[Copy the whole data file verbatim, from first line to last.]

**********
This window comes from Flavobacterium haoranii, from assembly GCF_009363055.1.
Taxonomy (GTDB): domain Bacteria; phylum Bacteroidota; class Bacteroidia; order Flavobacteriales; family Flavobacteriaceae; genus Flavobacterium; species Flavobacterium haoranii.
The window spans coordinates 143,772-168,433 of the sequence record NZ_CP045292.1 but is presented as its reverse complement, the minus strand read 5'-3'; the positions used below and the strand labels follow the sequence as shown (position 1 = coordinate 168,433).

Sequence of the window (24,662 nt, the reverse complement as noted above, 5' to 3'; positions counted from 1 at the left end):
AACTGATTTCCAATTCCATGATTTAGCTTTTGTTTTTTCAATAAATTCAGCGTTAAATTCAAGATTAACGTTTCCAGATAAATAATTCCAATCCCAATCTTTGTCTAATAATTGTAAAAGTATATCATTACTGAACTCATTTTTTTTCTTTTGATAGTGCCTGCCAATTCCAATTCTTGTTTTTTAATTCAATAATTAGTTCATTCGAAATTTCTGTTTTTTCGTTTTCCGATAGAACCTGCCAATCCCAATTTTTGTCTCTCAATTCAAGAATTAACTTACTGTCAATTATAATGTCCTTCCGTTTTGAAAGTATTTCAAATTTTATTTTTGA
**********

This window comes from Flavobacterium haoranii, from assembly GCF_009363055.1.
Taxonomy (GTDB): domain Bacteria; phylum Bacteroidota; class Bacteroidia; order Flavobacteriales; family Flavobacteriaceae; genus Flavobacterium; species Flavobacterium haoranii.
The window spans coordinates 143,772-168,433 of the sequence record NZ_CP045292.1 but is presented as its reverse complement, the minus strand read 5'-3'; the positions used below and the strand labels follow the sequence as shown (position 1 = coordinate 168,433).

Sequence of the window (24,662 nt, the reverse complement as noted above, 5' to 3'; positions counted from 1 at the left end):
AACTGATTTCCAATTCCATGATTTAGCTTTTGTTTTTTCAATAAATTCAGCGTTAAATTCAAGATTAACGTTTCCAGATAAATAATTCCAATCCCAATCTTTGTCTAATAATTGTAAAAGTATATCATTACTGAACTCATTTTTTTTCTTTTGATAGTGCCTGCCAATTCCAATTCTTGTTTTTTAATTCAATAATTAGTTCATTCGAAATTTCTGTTTTTTCGTTTTCCGATAGAACCTGCCAATCCCAATTTTTGTCTCTCAATTCAAGAATTAACTTACTGTCAATTATAATGTCCTTCCGTTTTGAAAGTATTTCAAATTTTATTTTTGA